On Tuesday night, I told a story at a Moth StorySLAM in Cambridge, MA and won.
It was my 40th victory in a Moth StorySLAM.
When I think back to my very first Moth StorySLAM - back in July of 2011 at the Nuyorican’s Poet’s Cafe in New York City, it would’ve been hard to imagine that 8 years, I would win 40 StorySLAMs and 6 GrandSLAMs.
I like to win, so it feels great, and I love entertaining audiences with stories of my life, but there were even better, more impossible-to-imagine moments from that night:
The person who accompanied me to the slam was a friend named Kevin. Kevin and I grew up in the same small, Massachusetts town on the same street - just one grade apart - yet we were never friends while growing up. But we managed to reconnect on Facebook years later, and back in 2013, when Elysha and I produced our first Speak Up show at Real Art Ways in Hartford, Kevin surprised us by driving from his home in Massachusetts to attend.
Since then, he’s attended several Speak Up events. I’ve appeared on his podcast. We’ve become friends. I never would’ve imagined becoming friends with someone from my childhood so much later in life.
Even better, the host of the StorySLAM and two of the storytellers who made it to the stage on Tuesday night have also appeared on a Speak Up stage, and two of them have also been featured on our podcast.
Moth royalty meets Speak Up.
Even better, there were at least eight people in the audience on Tuesday night who I had taught in one of my storytelling workshops. At least six of them were introduced to storytelling and The Moth via my workshops, and at least two of them had put their names in the hat.
As a teacher, it’s always thrilling to see your students engaging with the world, taking risks, and trying new things. Sitting amongst them and performing for them was a gift.
But best of all, as I was pulling open the door to my car at the end of the night, I was stopped by a young woman who had been sitting in the audience. She told me that she’s seen me perform many times in Boston, and that my stories convinced her to call her mother after years of estrangement. It wasn’t a story about my mother or anything related to parents or children that helped her make the phone call. It was just my willingness to share so much onstage.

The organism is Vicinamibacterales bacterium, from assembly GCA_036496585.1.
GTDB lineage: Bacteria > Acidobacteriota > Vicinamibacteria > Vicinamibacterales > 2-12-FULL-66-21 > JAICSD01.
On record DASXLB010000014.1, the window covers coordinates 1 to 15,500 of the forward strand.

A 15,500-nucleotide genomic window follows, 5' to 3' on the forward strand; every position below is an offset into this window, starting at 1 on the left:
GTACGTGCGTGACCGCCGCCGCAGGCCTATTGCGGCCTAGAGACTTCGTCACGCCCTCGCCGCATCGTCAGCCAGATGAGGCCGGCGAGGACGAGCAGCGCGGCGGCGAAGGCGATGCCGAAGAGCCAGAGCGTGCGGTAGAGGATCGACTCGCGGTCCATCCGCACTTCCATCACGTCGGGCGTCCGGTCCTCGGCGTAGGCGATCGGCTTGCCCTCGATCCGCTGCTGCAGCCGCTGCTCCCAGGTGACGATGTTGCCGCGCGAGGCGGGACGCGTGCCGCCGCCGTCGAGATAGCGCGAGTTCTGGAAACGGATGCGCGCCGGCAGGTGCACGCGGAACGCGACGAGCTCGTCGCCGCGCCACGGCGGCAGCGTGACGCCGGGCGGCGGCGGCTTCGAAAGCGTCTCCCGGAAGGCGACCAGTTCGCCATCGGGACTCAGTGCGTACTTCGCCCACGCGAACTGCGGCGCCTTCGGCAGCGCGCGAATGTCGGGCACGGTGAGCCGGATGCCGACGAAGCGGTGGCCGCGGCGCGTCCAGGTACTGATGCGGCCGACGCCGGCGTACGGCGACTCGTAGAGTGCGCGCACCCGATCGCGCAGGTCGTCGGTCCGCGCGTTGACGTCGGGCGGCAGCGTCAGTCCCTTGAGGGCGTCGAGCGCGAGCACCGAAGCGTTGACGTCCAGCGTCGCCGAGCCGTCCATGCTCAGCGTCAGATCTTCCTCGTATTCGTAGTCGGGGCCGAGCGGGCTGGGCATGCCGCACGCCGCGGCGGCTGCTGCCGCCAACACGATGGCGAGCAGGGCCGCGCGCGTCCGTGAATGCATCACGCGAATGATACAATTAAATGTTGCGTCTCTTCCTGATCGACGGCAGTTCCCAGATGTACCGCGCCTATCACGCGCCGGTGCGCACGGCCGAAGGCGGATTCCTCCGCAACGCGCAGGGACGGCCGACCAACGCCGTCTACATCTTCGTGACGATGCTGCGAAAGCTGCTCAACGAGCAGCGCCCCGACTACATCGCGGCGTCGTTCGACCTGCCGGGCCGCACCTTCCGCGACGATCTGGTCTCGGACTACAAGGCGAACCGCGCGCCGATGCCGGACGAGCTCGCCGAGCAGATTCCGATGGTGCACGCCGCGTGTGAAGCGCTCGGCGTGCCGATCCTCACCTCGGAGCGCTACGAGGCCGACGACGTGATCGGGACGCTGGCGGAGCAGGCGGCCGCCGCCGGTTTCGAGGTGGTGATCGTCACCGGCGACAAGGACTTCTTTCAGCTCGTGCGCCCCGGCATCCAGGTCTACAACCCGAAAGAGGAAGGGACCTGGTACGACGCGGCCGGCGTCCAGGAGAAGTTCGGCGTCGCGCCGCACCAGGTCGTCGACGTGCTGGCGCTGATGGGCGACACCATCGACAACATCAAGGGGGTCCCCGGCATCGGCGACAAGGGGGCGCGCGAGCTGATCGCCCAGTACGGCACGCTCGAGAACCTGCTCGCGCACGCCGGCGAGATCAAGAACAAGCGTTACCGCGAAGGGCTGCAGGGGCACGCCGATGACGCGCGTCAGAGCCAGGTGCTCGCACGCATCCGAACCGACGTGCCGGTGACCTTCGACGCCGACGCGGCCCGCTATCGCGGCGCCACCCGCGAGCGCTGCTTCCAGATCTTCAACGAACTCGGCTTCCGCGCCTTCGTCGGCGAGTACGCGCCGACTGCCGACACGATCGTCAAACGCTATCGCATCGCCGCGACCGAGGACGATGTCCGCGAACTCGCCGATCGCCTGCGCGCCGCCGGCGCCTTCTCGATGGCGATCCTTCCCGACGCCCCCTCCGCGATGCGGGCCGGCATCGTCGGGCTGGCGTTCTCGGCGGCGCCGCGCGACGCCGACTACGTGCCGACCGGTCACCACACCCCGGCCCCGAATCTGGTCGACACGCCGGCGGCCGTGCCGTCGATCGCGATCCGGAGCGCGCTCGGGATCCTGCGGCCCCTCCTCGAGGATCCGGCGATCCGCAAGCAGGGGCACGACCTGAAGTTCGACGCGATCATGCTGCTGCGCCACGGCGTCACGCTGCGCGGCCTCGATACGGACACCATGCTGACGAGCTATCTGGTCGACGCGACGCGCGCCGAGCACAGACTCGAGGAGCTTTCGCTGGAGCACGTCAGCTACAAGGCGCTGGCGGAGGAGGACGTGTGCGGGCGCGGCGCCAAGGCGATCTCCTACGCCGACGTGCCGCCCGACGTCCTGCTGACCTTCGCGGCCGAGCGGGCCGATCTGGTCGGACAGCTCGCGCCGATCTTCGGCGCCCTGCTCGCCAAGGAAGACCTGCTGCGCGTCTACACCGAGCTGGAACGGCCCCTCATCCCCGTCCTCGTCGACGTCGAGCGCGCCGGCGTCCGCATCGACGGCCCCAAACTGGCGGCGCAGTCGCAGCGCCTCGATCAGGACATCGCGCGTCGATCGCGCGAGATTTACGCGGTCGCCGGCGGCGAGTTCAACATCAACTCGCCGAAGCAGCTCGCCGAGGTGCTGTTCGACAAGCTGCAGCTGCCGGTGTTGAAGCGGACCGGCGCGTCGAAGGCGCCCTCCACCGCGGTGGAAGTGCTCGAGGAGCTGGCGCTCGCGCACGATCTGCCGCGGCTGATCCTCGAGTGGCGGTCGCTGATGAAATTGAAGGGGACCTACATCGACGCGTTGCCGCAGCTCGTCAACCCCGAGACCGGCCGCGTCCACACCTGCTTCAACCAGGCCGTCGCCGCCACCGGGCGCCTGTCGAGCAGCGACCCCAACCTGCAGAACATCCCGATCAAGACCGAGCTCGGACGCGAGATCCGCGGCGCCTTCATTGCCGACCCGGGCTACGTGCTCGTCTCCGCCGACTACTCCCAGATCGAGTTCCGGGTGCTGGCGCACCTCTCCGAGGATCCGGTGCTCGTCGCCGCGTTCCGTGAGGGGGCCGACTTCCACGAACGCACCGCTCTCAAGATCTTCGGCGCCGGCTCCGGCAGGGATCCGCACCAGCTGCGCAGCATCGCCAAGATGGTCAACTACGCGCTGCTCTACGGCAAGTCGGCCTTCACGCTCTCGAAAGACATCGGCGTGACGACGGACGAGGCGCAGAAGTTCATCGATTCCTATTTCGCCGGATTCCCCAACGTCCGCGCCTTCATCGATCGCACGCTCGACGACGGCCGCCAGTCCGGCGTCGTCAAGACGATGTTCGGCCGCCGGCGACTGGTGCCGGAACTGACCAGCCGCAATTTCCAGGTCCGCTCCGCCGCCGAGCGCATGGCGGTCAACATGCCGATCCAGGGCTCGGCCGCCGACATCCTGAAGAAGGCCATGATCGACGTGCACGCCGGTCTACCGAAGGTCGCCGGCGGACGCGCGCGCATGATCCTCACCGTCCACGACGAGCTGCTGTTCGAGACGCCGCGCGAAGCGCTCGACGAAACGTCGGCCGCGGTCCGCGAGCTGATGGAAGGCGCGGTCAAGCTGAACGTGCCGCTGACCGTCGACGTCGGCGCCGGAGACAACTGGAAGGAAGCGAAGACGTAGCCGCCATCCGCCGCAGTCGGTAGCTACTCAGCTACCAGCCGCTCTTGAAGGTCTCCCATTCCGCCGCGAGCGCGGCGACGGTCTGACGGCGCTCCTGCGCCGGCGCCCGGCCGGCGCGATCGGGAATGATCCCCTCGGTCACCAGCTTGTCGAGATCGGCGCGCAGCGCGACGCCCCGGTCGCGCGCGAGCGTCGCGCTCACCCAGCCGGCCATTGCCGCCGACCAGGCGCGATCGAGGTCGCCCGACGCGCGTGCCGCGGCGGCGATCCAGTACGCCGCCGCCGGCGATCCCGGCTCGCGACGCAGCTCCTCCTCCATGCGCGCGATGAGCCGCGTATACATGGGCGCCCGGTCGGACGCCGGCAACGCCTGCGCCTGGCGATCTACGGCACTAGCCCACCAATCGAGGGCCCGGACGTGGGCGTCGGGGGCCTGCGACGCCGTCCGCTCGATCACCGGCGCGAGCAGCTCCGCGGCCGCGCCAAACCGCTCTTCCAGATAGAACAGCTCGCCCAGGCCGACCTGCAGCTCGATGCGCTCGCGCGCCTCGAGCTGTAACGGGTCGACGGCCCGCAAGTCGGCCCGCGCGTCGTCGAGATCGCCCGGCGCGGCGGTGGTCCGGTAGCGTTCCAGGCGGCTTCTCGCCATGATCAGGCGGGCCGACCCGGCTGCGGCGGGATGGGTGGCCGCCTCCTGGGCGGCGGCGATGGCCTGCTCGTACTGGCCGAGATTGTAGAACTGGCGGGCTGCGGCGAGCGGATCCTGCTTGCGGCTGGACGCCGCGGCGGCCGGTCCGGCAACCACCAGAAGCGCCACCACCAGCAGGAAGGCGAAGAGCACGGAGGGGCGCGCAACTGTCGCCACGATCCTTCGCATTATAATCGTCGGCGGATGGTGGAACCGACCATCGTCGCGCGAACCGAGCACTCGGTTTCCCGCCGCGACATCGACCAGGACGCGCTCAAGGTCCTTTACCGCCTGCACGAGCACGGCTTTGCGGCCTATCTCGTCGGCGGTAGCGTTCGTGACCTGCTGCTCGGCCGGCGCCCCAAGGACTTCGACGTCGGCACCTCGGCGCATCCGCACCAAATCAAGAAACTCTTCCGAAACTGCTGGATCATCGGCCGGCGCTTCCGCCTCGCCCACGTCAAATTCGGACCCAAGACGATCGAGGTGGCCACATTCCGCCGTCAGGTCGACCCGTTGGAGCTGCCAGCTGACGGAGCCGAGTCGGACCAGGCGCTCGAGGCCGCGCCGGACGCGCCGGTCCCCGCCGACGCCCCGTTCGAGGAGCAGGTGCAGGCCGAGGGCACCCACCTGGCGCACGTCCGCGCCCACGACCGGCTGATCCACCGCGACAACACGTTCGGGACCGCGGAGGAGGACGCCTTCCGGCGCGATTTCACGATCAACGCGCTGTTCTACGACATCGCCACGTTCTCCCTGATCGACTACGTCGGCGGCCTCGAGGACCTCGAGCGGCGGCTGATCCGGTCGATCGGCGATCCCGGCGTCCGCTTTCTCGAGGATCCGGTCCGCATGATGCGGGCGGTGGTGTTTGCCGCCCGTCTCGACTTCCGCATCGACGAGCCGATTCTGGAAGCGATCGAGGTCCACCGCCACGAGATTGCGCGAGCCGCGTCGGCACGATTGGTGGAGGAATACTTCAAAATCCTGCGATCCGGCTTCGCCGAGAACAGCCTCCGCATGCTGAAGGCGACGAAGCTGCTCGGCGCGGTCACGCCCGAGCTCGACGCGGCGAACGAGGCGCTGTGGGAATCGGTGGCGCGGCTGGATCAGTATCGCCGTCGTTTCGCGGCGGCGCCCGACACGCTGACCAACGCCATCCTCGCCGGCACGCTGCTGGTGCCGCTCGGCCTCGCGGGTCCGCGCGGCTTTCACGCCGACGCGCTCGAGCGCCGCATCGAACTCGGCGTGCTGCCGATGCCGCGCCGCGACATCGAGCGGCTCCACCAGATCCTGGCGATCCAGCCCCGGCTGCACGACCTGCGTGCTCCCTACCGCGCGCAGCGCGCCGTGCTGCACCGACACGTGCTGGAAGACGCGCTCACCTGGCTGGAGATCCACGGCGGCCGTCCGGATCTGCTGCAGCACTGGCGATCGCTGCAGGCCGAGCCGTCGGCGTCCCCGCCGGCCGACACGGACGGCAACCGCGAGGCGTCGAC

“I figured that if you could tell stories like that to strangers, I could call my mother.”
That was the best part of the night.
In July of 2011, I went to a Moth StorySLAM in New York City with the intention of telling one story and never returning to the stage again. Instead, impossible-to-imagine things have happened.
Recently, while being interviewed for a podcast, the host asked me where I see myself in ten years. I told her that it was a ridiculous question.
Last year I was teaching storytelling on a Mohawk reservation to Native Americans. I was substitute ministering at Unitarian Universalist churches. Elysha and I had a United States Senator telling a story on our Speak Up stage. I went to work as a storytelling consultant for one of the largest advertising firms in America.
I could’ve predicted none of this.
Just this year I’ve taught storytelling at Yale, MIT, and Harvard. I had people drive from Kansas City, Maryland, Toronto, and Philadelphia to attend my workshops. This summer two people from China and a person from San Diego will be flying to Connecticut to attend my storytelling bootcamp.
Craziest of all, a young woman living in Belmont, Massachusetts is now talking to her mother again because I told some stories onstage.
There is no predicting.
But what I know for sure of that none of this happens if I don’t find the courage in 2011 to take a stage in New York and tell a story. I won my first StorySLAM that night, and as satisfying as it was to win my 40th slam on Tuesday night, the victories are a lovely bonus to a life transformed and made immensely more interesting and meaningful thanks to a stage, a microphone, and a story..
Thanks to engaging with the world. Taking risks. Trying new things.
I can’t recommend it enough.